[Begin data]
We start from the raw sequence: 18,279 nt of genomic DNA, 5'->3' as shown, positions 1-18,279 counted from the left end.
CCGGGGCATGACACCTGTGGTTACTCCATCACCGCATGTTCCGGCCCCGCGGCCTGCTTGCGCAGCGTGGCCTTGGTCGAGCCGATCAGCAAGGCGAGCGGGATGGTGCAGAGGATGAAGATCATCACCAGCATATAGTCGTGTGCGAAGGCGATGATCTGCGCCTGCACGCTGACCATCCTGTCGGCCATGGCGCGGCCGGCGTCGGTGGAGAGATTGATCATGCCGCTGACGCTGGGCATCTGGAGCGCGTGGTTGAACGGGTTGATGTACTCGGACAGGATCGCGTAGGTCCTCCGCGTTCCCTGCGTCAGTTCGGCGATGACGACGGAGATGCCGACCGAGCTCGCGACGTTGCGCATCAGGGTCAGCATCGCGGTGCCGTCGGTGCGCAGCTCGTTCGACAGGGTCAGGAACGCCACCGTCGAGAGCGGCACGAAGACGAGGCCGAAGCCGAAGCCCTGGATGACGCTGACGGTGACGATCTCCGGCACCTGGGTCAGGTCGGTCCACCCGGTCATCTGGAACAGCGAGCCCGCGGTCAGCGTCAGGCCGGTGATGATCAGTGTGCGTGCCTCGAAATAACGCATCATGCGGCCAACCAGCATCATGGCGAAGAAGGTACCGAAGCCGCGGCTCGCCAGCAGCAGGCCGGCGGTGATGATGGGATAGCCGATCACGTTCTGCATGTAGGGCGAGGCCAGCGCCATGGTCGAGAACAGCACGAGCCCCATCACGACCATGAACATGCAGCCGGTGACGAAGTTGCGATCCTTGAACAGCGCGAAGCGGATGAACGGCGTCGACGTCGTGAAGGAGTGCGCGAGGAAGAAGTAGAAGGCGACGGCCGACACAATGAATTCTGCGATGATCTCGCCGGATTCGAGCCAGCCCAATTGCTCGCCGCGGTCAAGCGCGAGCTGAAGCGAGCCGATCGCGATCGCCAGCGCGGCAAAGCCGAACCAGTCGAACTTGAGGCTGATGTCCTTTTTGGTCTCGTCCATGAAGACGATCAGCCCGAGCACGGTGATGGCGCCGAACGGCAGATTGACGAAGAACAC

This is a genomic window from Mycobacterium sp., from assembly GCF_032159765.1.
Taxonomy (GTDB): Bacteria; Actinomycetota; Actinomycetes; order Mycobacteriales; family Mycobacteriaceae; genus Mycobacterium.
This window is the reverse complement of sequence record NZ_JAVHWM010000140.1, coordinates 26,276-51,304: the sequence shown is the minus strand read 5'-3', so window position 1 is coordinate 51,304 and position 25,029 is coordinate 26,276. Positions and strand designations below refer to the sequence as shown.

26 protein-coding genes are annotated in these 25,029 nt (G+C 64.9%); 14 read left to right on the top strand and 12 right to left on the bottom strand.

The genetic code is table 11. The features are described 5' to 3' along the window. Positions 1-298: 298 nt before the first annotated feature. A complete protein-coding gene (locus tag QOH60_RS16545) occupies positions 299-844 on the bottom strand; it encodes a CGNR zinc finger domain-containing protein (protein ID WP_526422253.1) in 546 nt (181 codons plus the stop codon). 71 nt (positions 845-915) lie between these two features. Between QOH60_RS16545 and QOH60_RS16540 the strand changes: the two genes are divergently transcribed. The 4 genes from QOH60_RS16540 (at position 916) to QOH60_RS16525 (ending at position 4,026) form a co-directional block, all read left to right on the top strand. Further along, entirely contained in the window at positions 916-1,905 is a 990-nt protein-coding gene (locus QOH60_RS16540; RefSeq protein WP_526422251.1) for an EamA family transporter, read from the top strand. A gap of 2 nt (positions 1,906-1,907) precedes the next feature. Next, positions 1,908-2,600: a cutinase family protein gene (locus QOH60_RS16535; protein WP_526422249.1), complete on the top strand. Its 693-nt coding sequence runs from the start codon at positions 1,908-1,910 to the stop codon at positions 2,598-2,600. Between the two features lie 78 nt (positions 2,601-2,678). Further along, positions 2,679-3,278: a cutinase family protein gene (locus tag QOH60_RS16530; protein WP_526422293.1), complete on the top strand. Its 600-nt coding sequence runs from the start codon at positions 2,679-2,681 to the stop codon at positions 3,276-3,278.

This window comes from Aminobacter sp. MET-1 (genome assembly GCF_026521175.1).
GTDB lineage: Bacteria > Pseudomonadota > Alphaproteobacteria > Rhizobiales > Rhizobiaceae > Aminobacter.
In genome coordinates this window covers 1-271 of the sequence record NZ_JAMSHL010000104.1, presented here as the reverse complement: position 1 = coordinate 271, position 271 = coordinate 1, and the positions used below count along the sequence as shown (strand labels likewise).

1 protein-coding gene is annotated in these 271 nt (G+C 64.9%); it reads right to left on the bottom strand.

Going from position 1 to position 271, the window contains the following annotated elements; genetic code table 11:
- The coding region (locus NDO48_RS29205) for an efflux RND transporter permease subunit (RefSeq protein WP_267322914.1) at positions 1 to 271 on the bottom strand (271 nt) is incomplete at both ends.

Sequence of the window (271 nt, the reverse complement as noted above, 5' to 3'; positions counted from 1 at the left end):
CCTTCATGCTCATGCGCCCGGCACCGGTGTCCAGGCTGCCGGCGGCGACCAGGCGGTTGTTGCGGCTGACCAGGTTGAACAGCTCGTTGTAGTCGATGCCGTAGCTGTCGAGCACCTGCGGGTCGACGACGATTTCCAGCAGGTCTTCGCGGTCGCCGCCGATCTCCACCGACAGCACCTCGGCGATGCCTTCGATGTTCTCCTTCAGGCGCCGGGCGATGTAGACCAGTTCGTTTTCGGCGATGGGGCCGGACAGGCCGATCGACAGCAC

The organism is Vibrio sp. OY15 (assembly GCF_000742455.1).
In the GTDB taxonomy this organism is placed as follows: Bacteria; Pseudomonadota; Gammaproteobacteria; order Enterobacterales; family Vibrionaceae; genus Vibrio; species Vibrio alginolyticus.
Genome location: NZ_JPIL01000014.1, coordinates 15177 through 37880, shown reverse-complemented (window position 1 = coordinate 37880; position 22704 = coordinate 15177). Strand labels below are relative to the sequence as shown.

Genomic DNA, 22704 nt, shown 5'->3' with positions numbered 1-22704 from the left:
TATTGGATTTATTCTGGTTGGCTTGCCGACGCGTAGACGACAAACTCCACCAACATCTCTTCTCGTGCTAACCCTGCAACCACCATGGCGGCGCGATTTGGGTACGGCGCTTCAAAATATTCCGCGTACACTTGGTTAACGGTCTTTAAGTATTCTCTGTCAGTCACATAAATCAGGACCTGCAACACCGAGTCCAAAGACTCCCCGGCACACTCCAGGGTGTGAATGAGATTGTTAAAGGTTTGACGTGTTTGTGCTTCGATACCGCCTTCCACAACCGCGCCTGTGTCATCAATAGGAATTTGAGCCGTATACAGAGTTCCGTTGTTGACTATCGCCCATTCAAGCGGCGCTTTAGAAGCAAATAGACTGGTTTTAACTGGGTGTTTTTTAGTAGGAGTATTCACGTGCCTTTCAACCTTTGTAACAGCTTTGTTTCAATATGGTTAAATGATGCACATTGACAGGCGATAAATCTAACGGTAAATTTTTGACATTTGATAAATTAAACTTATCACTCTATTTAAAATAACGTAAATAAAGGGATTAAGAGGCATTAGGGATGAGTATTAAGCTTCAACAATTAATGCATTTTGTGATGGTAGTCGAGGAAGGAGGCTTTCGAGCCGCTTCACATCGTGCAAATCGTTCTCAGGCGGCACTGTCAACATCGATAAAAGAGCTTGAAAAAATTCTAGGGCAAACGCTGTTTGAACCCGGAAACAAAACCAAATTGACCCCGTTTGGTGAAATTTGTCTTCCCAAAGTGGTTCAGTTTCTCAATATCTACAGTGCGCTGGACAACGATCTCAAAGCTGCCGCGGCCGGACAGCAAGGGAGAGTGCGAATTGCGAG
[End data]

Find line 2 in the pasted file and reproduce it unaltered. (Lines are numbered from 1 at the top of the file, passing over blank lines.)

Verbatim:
CCGGGGCATGACACCTGTGGTTACTCCATCACCGCATGTTCCGGCCCCGCGGCCTGCTTGCGCAGCGTGGCCTTGGTCGAGCCGATCAGCAAGGCGAGCGGGATGGTGCAGAGGATGAAGATCATCACCAGCATATAGTCGTGTGCGAAGGCGATGATCTGCGCCTGCACGCTGACCATCCTGTCGGCCATGGCGCGGCCGGCGTCGGTGGAGAGATTGATCATGCCGCTGACGCTGGGCATCTGGAGCGCGTGGTTGAACGGGTTGATGTACTCGGACAGGATCGCGTAGGTCCTCCGCGTTCCCTGCGTCAGTTCGGCGATGACGACGGAGATGCCGACCGAGCTCGCGACGTTGCGCATCAGGGTCAGCATCGCGGTGCCGTCGGTGCGCAGCTCGTTCGACAGGGTCAGGAACGCCACCGTCGAGAGCGGCACGAAGACGAGGCCGAAGCCGAAGCCCTGGATGACGCTGACGGTGACGATCTCCGGCACCTGGGTCAGGTCGGTCCACCCGGTCATCTGGAACAGCGAGCCCGCGGTCAGCGTCAGGCCGGTGATGATCAGTGTGCGTGCCTCGAAATAACGCATCATGCGGCCAACCAGCATCATGGCGAAGAAGGTACCGAAGCCGCGGCTCGCCAGCAGCAGGCCGGCGGTGATGATGGGATAGCCGATCACGTTCTGCATGTAGGGCGAGGCCAGCGCCATGGTCGAGAACAGCACGAGCCCCATCACGACCATGAACATGCAGCCGGTGACGAAGTTGCGATCCTTGAACAGCGCGAAGCGGATGAACGGCGTCGACGTCGTGAAGGAGTGCGCGAGGAAGAAGTAGAAGGCGACGGCCGACACAATGAATTCTGCGATGATCTCGCCGGATTCGAGCCAGCCCAATTGCTCGCCGCGGTCAAGCGCGAGCTGAAGCGAGCCGATCGCGATCGCCAGCGCGGCAAAGCCGAACCAGTCGAACTTGAGGCTGATGTCCTTTTTGGTCTCGTCCATGAAGACGATCAGCCCGAGCACGGTGATGGCGCCGAACGGCAGATTGACGAAGAACAC